• Wang P.I.
      • Boutz D.R.
      • Fong V.
      • Phanse S.
      • Babu M.
      • Craig S.A.
      • Hu P.
      • Wan C.
      • Vlasblom J.
      • Dar V-U-N.
      • Bezginov A.
      • Clark G.W.
      • Wu G.C.
      • Wodak S.J.
      • Tillier E.R.M.
      • Paccanaro A.
      • Marcotte E.M.
      • Emili A.
      A census of human soluble protein complexes.
      ,
      • Wan C.
      • Borgeson B.
      • Phanse S.
      • Tu F.
      • Drew K.
      • Clark G.
      • Xiong X.
      • Kagan O.
      • Kwan J.
      • Bezginov A.
      • Chessman K.
      • Pal S.
      • Cromar G.
      • Papoulas O.
      • Ni Z.
      • Boutz D.R.
      • Stoilova S.
      • Havugimana P.C.
      • Guo X.
      • Malty R.H.
      • Sarov M.
      • Greenblatt J.
      • Babu M.
      • Derry W.B.
      • Tillier E.R.
      • Wallingford J.B.
      • Parkinson J.
      • Marcotte E.M.
      • Emili A.
      Panorama of ancient metazoan macromolecular complexes.
      ) and to infer their PPIs (
      • Drew K.
      • Müller C.L.
      • Bonneau R.
      • Marcotte E.M.
      Identifying direct contacts between protein complex subunits from their conditional dependence in proteomics datasets.
      ). This has enabled notable insights into, for example, the evolution of eukaryotic protein complexes (
      • Wan C.
      • Borgeson B.
      • Phanse S.
      • Tu F.
      • Drew K.
      • Clark G.
      • Xiong X.
      • Kagan O.
      • Kwan J.
      • Bezginov A.
      • Chessman K.
      • Pal S.
      • Cromar G.
      • Papoulas O.
      • Ni Z.
      • Boutz D.R.
      • Stoilova S.
      • Havugimana P.C.
      • Guo X.
      • Malty R.H.
      • Sarov M.
      • Greenblatt J.
      • Babu M.
      • Derry W.B.
      • Tillier E.R.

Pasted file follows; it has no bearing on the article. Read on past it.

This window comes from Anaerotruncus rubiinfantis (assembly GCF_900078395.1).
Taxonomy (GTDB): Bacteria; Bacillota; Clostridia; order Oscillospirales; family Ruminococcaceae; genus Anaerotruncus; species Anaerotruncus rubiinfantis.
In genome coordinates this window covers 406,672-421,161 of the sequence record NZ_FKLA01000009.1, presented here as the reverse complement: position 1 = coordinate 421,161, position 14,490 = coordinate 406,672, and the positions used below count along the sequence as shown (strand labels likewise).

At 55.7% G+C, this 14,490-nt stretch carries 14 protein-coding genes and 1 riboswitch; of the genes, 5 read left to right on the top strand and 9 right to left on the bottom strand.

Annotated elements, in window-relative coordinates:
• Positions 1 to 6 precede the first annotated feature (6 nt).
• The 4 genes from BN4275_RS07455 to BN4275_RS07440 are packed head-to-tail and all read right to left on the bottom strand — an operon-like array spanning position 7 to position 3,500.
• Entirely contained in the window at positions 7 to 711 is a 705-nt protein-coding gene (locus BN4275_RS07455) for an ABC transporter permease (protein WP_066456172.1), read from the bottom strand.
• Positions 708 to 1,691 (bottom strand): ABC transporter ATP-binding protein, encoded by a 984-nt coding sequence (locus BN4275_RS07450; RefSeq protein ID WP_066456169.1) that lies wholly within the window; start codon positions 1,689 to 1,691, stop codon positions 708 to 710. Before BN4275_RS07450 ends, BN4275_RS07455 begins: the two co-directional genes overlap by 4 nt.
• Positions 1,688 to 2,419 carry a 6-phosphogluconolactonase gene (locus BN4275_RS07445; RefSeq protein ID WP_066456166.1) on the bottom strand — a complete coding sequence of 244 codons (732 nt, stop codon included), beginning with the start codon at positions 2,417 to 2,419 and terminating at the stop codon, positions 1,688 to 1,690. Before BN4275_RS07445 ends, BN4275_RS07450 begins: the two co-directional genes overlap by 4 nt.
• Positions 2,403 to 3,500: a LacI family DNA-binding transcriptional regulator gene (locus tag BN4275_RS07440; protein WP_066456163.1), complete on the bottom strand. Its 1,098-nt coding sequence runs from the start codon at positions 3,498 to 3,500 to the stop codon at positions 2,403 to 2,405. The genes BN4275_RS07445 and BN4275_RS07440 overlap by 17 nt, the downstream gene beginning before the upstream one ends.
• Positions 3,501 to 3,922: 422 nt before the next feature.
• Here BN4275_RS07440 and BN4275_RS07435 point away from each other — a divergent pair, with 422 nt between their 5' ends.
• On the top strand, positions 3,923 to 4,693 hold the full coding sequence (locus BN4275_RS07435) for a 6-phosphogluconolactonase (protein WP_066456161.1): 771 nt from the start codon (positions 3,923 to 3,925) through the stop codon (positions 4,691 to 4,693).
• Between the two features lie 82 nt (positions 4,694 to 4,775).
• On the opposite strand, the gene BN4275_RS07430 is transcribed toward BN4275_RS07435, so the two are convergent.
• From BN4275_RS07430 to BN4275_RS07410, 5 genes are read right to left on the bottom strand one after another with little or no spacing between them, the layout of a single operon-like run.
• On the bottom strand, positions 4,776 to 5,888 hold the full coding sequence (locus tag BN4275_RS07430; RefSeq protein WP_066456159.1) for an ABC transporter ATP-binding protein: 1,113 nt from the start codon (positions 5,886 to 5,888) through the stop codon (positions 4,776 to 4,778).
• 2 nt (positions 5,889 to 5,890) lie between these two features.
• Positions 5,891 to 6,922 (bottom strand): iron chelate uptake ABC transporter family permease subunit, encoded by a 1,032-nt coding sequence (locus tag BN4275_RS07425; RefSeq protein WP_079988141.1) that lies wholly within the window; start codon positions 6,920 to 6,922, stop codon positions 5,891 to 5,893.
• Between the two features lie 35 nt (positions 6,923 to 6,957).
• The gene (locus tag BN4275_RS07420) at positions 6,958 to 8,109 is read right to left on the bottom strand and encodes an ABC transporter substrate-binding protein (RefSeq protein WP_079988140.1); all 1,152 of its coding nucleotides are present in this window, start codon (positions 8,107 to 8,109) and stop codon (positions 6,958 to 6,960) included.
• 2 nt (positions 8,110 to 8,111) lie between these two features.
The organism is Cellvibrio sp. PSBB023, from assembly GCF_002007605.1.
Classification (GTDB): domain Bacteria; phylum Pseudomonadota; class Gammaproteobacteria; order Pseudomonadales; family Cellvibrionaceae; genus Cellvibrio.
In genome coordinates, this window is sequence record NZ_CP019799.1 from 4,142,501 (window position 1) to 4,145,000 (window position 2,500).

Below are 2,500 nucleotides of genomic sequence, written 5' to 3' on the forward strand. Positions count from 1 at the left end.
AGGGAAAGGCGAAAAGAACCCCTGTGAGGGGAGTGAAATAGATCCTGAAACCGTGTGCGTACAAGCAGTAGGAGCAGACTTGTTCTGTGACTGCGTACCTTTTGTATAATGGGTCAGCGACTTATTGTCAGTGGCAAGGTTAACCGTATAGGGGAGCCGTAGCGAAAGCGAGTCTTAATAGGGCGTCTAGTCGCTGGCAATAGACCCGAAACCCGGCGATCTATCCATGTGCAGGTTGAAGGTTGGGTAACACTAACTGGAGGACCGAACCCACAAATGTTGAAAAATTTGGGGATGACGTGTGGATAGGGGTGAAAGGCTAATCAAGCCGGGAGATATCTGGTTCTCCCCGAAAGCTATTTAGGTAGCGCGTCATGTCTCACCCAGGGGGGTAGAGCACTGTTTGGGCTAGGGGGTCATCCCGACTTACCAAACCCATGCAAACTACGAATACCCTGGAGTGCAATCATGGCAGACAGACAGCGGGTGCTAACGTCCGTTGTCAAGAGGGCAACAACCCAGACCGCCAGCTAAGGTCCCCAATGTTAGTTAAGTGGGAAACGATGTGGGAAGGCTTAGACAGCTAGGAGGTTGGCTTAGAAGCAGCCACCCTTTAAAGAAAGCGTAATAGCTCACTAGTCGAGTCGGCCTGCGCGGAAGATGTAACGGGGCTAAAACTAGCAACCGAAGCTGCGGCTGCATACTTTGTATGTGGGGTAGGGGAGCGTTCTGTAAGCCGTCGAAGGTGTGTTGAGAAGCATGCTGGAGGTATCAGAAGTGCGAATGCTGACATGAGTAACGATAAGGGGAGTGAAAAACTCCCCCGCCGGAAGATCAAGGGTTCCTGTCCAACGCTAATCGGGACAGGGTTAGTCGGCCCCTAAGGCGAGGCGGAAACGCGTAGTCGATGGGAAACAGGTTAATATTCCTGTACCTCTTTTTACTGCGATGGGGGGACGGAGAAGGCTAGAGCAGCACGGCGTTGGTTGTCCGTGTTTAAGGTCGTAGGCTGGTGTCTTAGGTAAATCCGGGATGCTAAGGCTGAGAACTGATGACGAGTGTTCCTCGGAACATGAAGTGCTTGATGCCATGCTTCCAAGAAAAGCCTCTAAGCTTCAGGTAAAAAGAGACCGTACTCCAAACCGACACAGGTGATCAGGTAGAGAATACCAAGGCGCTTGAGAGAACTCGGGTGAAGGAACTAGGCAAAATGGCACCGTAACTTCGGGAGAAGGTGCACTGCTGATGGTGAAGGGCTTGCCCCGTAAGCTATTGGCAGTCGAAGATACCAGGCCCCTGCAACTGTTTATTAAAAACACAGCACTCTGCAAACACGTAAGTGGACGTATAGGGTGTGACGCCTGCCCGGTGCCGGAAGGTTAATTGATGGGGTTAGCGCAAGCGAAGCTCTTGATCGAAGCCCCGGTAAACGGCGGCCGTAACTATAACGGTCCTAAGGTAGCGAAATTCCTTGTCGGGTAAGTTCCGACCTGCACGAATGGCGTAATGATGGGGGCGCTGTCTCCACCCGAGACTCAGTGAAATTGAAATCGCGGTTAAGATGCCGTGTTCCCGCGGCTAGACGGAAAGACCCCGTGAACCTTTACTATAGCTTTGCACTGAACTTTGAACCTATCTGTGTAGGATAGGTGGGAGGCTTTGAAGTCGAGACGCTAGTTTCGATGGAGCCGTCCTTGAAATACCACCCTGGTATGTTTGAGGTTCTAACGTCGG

• Wallingford J.B.
      • Parkinson J.
      • Marcotte E.M.
      • Emili A.
      Panorama of ancient metazoan macromolecular complexes.
      ) and protein complex disassembly during apoptosis (
      • Scott N.E.
      • Rogers L.D.
      • Prudova A.
      • Brown N.F.
      • Fortelny N.
      • Overall C.M.
      • Foster L.J.
      Interactome disassembly during apoptosis occurs independent of caspase cleavage.
      ).
      CF-MS involves extensive fractionation of cellular lysates – and the protein complexes therein – using one or more nondenaturing separation techniques. The resulting fractionation profiles of individual protein complex subunits are measured using quantitative proteomics. As subunits of intact complexes will co-fractionate, complexes can be bioinformatically predicted from these data using the correlations between fractionation profiles as a feature of central importance. Previous studies have typically made these predictions either within a machine learning framework (
      • Havugimana P.C.
      • Hart G.T.
      • Nepusz T.
      • Yang H.
      • Turinsky A.L.
      • Li Z.
      • Wang P.I.
      • Boutz D.R.
      • Fong V.
      • Phanse S.
      • Babu M.
      • Craig S.A.
      • Hu P.
      • Wan C.
      • Vlasblom J.
      • Dar V-U-N.
      • Bezginov A.
      • Clark G.W.
      • Wu G.C.
      • Wodak S.J.
      • Tillier E.R.M.
      • Paccanaro A.
      • Marcotte E.M.
      • Emili A.
      A census of human soluble protein complexes.
      ,
      • Wan C.
      • Borgeson B.
      • Phanse S.
      • Tu F.
      • Drew K.
      • Clark G.
      • Xiong X.
      • Kagan O.
      • Kwan J.
      • Bezginov A.
      • Chessman K.
      • Pal S.
      • Cromar G.